I guess what I would like to know..., is there a way I could
change the value in the string array using the pointer?. Or I will always
need to initialize the array with the string?.

I guess what I would like to know..., is there a way I could
change the value in the string array using the pointer?. Or I will always
need to initialize the array with the string?.

I'm not Dave, but I'll try to help ;)

How I see it, the pointer is pointing to the first byte in a chunk of allocated memory - in this case, 60 bytes. Obviously if you try to assign a string the address of a literal, it's going to change what it was originally pointing at.

So the only way to modify the original string with a pointer is to manually change each charecter with the * operator:

*string_ptr = 'a'; // for example

Or use some of the C standard functions for manipulating your string.

I'm not Dave, but I'll try to help ;)

Thank you Joeprogrammer, I think I get it now. This would never work:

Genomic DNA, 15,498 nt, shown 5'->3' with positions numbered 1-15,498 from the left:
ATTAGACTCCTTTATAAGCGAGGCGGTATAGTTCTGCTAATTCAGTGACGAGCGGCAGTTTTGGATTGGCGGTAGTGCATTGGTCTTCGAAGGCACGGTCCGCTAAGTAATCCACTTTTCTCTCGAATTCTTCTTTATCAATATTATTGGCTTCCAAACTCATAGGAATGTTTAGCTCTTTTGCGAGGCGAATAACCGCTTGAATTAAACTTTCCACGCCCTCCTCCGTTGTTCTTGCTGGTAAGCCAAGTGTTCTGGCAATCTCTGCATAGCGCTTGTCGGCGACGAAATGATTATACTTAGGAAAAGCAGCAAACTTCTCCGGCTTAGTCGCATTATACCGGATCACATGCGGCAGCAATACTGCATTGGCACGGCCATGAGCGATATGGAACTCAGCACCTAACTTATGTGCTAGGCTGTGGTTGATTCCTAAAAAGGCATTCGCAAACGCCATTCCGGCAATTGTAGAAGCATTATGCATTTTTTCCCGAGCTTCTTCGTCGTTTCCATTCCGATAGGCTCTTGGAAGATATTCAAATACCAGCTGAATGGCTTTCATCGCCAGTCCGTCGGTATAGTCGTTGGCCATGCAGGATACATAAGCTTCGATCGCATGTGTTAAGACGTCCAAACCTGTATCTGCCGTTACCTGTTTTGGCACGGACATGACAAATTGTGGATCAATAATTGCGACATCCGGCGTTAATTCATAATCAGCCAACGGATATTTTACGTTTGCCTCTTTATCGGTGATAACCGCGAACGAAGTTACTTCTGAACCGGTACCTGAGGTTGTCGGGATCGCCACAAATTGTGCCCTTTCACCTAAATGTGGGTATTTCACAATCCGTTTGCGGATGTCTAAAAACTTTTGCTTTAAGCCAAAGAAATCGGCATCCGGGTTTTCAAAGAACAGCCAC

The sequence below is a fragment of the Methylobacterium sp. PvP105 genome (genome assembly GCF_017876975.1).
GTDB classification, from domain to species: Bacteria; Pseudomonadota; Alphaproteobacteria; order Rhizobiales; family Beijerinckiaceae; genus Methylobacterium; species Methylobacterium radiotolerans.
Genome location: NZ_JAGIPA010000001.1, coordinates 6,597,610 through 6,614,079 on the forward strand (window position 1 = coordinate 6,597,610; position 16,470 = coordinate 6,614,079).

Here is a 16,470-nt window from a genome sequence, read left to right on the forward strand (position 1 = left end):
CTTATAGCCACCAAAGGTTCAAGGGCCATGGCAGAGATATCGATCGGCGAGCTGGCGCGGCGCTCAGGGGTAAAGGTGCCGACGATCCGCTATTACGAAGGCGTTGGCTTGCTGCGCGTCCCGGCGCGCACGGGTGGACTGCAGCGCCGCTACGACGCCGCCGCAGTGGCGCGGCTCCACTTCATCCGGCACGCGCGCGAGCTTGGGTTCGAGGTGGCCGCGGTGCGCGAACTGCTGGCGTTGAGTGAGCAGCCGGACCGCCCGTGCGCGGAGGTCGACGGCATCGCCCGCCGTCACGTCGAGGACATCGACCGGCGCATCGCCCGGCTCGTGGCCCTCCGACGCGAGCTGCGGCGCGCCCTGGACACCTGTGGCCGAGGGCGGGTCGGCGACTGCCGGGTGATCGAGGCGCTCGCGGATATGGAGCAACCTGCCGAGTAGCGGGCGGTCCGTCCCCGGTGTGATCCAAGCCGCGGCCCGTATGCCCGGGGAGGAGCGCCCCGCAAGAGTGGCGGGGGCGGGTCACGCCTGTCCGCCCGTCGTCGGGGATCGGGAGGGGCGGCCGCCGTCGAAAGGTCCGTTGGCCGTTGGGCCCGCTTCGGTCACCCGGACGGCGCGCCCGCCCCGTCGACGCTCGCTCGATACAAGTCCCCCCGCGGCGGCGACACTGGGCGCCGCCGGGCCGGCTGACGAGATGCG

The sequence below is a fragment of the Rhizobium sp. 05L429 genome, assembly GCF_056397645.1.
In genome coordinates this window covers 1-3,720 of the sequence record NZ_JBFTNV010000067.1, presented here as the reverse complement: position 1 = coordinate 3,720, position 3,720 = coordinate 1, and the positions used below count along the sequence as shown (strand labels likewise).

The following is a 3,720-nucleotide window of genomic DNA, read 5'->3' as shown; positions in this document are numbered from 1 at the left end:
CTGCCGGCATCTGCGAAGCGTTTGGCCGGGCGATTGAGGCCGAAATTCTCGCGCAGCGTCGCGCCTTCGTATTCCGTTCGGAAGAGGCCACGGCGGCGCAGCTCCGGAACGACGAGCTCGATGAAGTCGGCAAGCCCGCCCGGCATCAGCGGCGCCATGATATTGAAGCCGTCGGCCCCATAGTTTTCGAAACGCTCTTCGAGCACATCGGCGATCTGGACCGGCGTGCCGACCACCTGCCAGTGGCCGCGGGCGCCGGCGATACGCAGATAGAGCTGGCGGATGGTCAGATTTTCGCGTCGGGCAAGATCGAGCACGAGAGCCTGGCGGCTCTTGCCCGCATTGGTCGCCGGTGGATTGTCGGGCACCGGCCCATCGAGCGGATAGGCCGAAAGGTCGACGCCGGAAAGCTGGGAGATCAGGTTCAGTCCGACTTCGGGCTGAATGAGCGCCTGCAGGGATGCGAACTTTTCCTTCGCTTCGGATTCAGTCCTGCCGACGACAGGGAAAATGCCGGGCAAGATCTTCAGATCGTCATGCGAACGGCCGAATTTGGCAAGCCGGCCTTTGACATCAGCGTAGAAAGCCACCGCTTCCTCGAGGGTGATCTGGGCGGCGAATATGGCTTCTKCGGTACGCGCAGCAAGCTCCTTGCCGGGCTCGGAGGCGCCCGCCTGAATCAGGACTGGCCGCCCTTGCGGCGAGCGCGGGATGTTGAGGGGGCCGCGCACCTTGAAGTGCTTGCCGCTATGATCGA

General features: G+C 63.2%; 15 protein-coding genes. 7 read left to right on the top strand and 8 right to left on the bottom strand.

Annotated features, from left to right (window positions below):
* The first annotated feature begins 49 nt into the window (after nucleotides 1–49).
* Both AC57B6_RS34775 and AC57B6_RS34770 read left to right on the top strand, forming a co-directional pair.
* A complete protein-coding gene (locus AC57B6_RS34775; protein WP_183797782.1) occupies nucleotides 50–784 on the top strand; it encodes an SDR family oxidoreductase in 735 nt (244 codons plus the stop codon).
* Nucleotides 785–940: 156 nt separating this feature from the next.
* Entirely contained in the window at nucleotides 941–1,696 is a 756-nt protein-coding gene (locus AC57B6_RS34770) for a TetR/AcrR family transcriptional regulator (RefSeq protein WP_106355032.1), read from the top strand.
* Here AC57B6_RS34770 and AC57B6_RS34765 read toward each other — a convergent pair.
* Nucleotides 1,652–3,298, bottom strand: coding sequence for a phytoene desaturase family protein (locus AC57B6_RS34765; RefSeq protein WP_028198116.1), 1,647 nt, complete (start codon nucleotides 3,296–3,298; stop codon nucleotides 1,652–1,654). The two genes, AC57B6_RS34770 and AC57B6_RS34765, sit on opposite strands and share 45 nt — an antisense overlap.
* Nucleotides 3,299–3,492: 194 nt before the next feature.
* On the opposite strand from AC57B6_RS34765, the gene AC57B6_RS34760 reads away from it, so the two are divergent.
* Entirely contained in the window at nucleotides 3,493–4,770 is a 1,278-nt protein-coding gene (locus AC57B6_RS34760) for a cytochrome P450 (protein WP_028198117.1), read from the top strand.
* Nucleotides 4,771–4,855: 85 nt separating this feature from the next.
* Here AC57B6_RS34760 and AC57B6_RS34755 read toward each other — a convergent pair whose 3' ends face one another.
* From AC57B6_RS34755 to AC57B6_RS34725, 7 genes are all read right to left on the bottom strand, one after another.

*string_ptr = "This is a string";

because I will be trying to fit a whole array of chars inside just one
char which is the first address that the pointer is pointing to, correct?

Thank you Joeprogrammer, I think I get it now. This would never work:

*string_ptr = "This is a string";

because I will be trying to fit a whole array of chars inside just one
char which is the first address that the pointer is pointing to, correct?

Yep, that's pretty much how I understand it.

I am trying to solve some complex expressions related to pointers......that surly deals with "order of precedence"...
like a small simple example..
++*ptr=20; wt is the result.....?
so in this way i tried for good link in google but dint get.....
now iam k vth declarations....could u people giv me a good link that deals vth complex expressions
thanks & regards.

This will be my last response to any question in the form, "now iam k vth...". Make an effort to post a question, and I may make an effort to post a reply.